>• Writer Rounds. Derrick Hampton has signed with Studio Gold Music, Inc. Hampton won the 2011 NSAI/CMT Listener’s Choice Award with his co-written song “Angie’s List.”… Warner/Chappell has signed Sonya Isaacs Yeary who has had songs recorded by Trisha Yearwood, Vince Gill, Martina McBride and more. Isaacs in addition to performing with The Isaacs recently was honored with Songwriter of the Year at this year’s Absolutely Gospel Awards…Black River Publishing renewed its contract with writer/producer Forest Glen Whitehead who has a song placed on the new Brantley Gilbert album…SESAC Songwriter Tina Parol who has had cuts with Britney Spears plus Natalie Stovall and The Drive, has inked with Sony/ATV and Love Monkey Music.
>• Expanded Collections. Audiam, began by offering direct licensing to help publishers collect YouTube royalties. Now the rights service is expanding its services to audit, administer and license interactive streaming services, scan and match lockers and other hybrid uses. Audiam CEO Jeff Price explains, “The trick to finding and collecting money in the new digital music industry is matching metadata points, database architecture and copyright law. The existing mess of missing and bad data has misallocated or stopped the payment of hundreds of millions of dollars owed to music publishers and artists. By fixing this problem, we are able to find, unlock and administer huge amounts of money our customers would otherwise not have gotten, all while removing liability for the new music services.” For a complete list of music services included in Audiam’s service click HERE.
>• More Data Please. Digital Music News reports that Pandora will create a back-end interface where artists can find their listener data. Details are not available, but DMN assumes the info will include streams per song, top listener locations, demographics, and more. A launch date has not been announced. Mollie Starr, Pandora Dir. of Corporate Communications said, “Features could include the ability to communicate with fans.”
>• Badass Debut. Brantley Gilbert’s new album, Just As I Am, is expected to sell almost 200,000 units placing it No. 1 on the country chart and No. 2 on the Billboard 200 behind Coldplay which is expected to enter the chart with sales north of 370k. It will be Brantley’s best sales week ever.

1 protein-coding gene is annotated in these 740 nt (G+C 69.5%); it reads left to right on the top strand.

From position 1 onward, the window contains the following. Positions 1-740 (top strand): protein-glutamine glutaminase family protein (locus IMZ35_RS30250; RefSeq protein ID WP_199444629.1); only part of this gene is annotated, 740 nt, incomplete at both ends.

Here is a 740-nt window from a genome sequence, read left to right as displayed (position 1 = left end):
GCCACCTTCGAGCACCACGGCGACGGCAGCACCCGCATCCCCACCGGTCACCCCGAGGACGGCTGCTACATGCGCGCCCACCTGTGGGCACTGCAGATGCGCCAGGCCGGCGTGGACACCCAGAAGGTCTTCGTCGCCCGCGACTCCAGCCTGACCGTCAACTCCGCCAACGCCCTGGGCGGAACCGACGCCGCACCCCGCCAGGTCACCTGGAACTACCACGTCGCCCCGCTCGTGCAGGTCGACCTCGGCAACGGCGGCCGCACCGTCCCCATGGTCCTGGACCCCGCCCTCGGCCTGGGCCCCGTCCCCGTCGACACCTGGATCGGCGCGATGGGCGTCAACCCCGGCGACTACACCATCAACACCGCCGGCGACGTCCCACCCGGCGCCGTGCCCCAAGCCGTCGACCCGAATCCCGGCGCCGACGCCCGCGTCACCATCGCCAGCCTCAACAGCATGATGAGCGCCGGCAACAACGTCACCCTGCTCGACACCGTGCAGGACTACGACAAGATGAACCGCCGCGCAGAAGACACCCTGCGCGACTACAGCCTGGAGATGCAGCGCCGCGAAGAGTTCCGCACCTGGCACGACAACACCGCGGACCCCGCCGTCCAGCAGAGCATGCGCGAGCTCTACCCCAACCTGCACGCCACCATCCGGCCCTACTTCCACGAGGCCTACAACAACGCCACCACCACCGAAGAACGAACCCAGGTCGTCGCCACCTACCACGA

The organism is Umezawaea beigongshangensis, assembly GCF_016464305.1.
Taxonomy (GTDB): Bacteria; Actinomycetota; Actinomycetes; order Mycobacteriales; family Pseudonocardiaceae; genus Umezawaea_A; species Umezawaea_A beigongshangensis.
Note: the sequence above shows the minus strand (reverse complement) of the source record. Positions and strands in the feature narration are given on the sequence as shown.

>• Music City Center Finances. The Tennessean reports that after one year of operation, Music City Center has “failed to meet projections for hotel bookings, saw its surplus revenue fund drop by nearly $8 million and had its bond rating downgraded.” Nashville Convention and Visitors Corp. President/CEO Butch Spyridon has responded, ”Property taxes, property values, new restaurants, new hotels, job creation, construction — that building has spurred everything imaginable beyond what any of us thought.”
>• Hillbilly Rappers. New York Times stellar inkman Jon Caramanica offers a podcast and article posing the question we’ve all been asking ourselves this week, what’s all this rap, hip-hop doing in Nashville? Podcast and article notes, “Country has been on a collision course with hip-hop for the last few years…” Might be a lot of todo about nothing, but the article names Big & Rich, Average Joes’ Shannon Houchins and others as possible origination points for the rap influx. Longwinded, but interesting read…
>• Indie Angst. Talks between YouTube and independent labels regarding terms of the video streaming service’s upcoming music subscription service have reached a massive stall according to various media reports. YouTube already has deals with Sony, Warner and Universal according to The Worldwide Independent Network (Win) which claims YouTube is “strong-arming” indie labels by threatening to remove them from YouTube if they don’t agree to a non-negotiable contract. “We’ve paid out to the music industry over the last several years over a billion dollars,” VP of YouTube content Tom Pickett said at the Midem music industry conference in February. Stay tuned…